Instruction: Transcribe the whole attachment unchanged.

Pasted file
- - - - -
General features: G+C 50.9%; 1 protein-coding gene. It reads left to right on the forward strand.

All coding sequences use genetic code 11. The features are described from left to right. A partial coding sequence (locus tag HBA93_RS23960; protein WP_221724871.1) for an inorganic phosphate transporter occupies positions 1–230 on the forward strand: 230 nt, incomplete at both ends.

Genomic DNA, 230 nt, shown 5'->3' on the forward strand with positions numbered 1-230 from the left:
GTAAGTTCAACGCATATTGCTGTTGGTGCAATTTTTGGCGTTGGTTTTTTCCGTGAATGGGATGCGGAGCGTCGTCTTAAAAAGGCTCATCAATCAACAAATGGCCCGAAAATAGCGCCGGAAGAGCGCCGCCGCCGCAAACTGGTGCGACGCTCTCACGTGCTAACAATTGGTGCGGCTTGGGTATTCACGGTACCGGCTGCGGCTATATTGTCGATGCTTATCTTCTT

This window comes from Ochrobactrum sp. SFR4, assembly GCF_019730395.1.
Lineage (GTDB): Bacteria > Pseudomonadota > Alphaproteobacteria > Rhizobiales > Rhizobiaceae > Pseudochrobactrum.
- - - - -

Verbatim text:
General features: G+C 50.9%; 1 protein-coding gene. It reads left to right on the forward strand.

All coding sequences use genetic code 11. The features are described from left to right. A partial coding sequence (locus tag HBA93_RS23960; protein WP_221724871.1) for an inorganic phosphate transporter occupies positions 1–230 on the forward strand: 230 nt, incomplete at both ends.

Genomic DNA, 230 nt, shown 5'->3' on the forward strand with positions numbered 1-230 from the left:
GTAAGTTCAACGCATATTGCTGTTGGTGCAATTTTTGGCGTTGGTTTTTTCCGTGAATGGGATGCGGAGCGTCGTCTTAAAAAGGCTCATCAATCAACAAATGGCCCGAAAATAGCGCCGGAAGAGCGCCGCCGCCGCAAACTGGTGCGACGCTCTCACGTGCTAACAATTGGTGCGGCTTGGGTATTCACGGTACCGGCTGCGGCTATATTGTCGATGCTTATCTTCTT

This window comes from Ochrobactrum sp. SFR4, assembly GCF_019730395.1.
Lineage (GTDB): Bacteria > Pseudomonadota > Alphaproteobacteria > Rhizobiales > Rhizobiaceae > Pseudochrobactrum.